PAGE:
Despite a gloomy retail scene, demand for retail space in Singapore actually inched up in 2016 due to new store openings.
Singapore has always marketed itself as a premier shopping haven in Southeast Asia. Lacking in natural attractions, it instead relies on its strategic position as an Asia-Lite version of the region and where English is widely spoken.
This, combined with its conducive business environment, low corporate taxes and its sterling reputation as the hub for wealth management has helped to attract the wealthy to park their money here and to make the Lion City their home.
In 2008, for instance, the Boston Consulting Group puts Singapore as having the highest density of millionaires in the world, with an astounding one in 10 households having an investible asset of US$1 million or more.
As more wealth from the world converged upon this tiny city-state, so did the number of glitzy shopping malls and designer boutiques. Since 2008, a number of high-end shopping centres have blossomed along Orchard Road. They include The ION, Mandarin Gallery and Knightsbridge Mall.
Feeling the heat, the other older, established malls such as Wisma Atria and The Heeren, likewise embarked on a massive renovation and refurbishment to remain somewhat relevant.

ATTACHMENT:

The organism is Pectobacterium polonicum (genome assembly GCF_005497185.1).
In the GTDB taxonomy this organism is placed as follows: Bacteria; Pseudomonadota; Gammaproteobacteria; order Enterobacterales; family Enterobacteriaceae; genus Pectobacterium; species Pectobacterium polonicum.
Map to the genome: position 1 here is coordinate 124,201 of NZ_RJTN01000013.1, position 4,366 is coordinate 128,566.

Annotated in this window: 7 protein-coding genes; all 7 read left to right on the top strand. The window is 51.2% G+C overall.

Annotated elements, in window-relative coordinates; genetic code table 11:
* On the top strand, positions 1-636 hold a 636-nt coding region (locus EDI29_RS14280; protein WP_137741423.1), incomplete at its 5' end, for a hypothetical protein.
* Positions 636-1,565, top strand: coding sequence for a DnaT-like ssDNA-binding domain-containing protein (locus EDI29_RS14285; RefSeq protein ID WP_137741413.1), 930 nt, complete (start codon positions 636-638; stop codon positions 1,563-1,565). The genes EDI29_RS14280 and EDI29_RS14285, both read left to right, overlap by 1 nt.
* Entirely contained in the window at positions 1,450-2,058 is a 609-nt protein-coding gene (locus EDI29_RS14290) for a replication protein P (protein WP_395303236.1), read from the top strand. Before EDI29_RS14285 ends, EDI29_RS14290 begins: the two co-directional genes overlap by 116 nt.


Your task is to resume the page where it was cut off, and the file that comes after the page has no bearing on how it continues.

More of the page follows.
Meanwhile, Singapore’s Downtown Core area welcomed the iconic Marina Bay Sands which boasts the world’s largest Louis Vuitton boutique outside its flagship Champs-Elysees store in Paris.
However, Singapore’s ranking has slipped considerably as the property cooling measures took its bite in 2011. Just last year, Knight Frank had placed Singapore in sixth position with the most number of ultra high net worth individuals (UHNWI) population in the world at 2,360 just behind New York (5,600), London (4,905), Hong Kong (3,854), Moscow (3,457) and Los Angeles (2,820).